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Arson Science Rewritten 152

Posted by Zonk
from the tis-the-season-burn-burn-burn dept.
An anonymous reader handed us a link to an AP story about advances in the science of arson investigation. Many assumptions about fire, long held by investigators, have been overturned in recent years as scientists have come to understand concepts like 'flashover'. The repercussions of these findings is having an effect not unlike the use of DNA in crime-solving; people are being set free, and old cases are being re-examined. From the article: "Significantly, flashover can create very hot and very fast-moving fires. And it can occur within just a few minutes, dashing the concept that only arson fires fueled by accelerants can quickly rage out of control. The studies began to chip away at the old beliefs -- critics call them myths -- but it took years. Through the 1980s, texts at the National Fire Academy in Emmitsburg, Md., still taught the traditional techniques. It wasn't until 1992, when a guide to fire investigations by the National Fire Protection Association -- 'NFPA921: Guide for Fire and Explosion Investigations' -- clearly laid out, in a document relied upon by authorities nationwide, that the earlier beliefs were wrong."
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Arson Science Rewritten

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  • by Anonymous Coward on Sunday December 10, 2006 @12:31AM (#17181722)
    you would be skeptical about the need for "accelerants". If you've ever seen a fire move through a room, it can go from a small area to engulfing the entire thing in less than a minute without any help from gasoline etc. I'm pretty sure that what happens is that the heat from the small fire vaporizes ordinary non-volatile things, like household furnishings or materials, and those vapors then act as the accelerant.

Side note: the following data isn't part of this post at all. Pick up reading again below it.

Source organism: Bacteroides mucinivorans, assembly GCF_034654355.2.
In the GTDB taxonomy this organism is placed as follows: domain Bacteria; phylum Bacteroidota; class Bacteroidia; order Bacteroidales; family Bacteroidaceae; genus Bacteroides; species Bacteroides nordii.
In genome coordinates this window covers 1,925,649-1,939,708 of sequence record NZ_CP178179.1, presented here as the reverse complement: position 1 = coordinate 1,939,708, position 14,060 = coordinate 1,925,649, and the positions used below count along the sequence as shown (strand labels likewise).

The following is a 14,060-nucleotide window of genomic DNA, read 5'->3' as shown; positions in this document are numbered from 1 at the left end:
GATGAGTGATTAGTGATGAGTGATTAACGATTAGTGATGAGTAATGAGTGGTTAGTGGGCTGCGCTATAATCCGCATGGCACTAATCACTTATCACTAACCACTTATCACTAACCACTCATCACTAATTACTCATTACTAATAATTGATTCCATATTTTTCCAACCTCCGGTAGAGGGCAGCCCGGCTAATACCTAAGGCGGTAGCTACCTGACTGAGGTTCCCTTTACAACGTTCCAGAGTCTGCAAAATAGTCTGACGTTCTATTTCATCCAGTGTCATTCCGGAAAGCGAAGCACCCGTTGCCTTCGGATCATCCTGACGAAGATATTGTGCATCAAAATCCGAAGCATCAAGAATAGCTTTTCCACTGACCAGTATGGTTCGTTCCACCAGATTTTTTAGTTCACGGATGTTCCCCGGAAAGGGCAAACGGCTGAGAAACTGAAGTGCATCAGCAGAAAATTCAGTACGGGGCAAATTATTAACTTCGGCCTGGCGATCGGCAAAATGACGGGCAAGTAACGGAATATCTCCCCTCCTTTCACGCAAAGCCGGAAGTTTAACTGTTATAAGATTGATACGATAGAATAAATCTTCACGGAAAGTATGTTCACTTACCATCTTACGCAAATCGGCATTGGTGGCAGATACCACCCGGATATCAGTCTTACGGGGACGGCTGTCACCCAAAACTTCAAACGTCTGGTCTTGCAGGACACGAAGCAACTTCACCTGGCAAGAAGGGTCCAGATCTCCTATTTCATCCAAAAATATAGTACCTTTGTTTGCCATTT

I know there was a case a few years ago where an "arsonist" in TX was executed for having killed his family, and within less than a year it was established that he was innocent.

    I'll just say, the idea of someone being executed based on expert testimony from arson investigators, who are not even scientists, is appalling. Experts are only right until some new piece of knowledge comes along and changes the field.
    • by Swimport (1034164) on Sunday December 10, 2006 @12:38AM (#17181778) Homepage
      I know there was a case a few years ago where an "arsonist" in TX was executed for having killed his family, and within less than a year it was established that he was innocent.

      What? An innocent man was executed in Texas? I highly doubt that.
    • by Somatic (888514) on Sunday December 10, 2006 @01:38AM (#17182112) Journal
      that this thread will turn into a flame war.
    • by failure-man (870605) <failureman@gmail . c om> on Sunday December 10, 2006 @02:25AM (#17182330)
      This is why the entire civilized world (rest of?) has done away with the death penalty. If (and when) the criminal justice system fucks up you can't just go "Oops, sorry dude. Ctrl-Z on killing you." Imprisoning them for years by mistake is terrible, but at least you can let them out.
      • by TheLink (130905)
        That said, might not be such a great thing to just let someone out after many decades when they are 70+ years old with near zero savings in a country with not much welfare, without helping to take care of them.

        Even if they have relatives.
      • by Kokuyo (549451)
        I do believe that a civilized country does not have a death penalty. That said, I also believe that not every country that has no death penalty is civilized either.
    • Experts are only right until some new piece of knowledge comes along and changes the field.
      Yeah, it's called the scientific method [wikipedia.org]. It's a bitch, ain't it?

      What you didn't mention is that new evidence can come along and solidify a field. Just because the scientific method can disprove preconceived theories doesn't negate the power of science, which is what I read that you are implying. At least toward evidence for a death penalty, but if you believe that you cannot rely on science then what can you rely upon?
      • by Anonymous Coward on Sunday December 10, 2006 @04:12AM (#17182792)
        Just because the scientific method can disprove preconceived theories doesn't negate the power of science, which is what I read that you are implying. At least toward evidence for a death penalty, but if you believe that you cannot rely on science then what can you rely upon?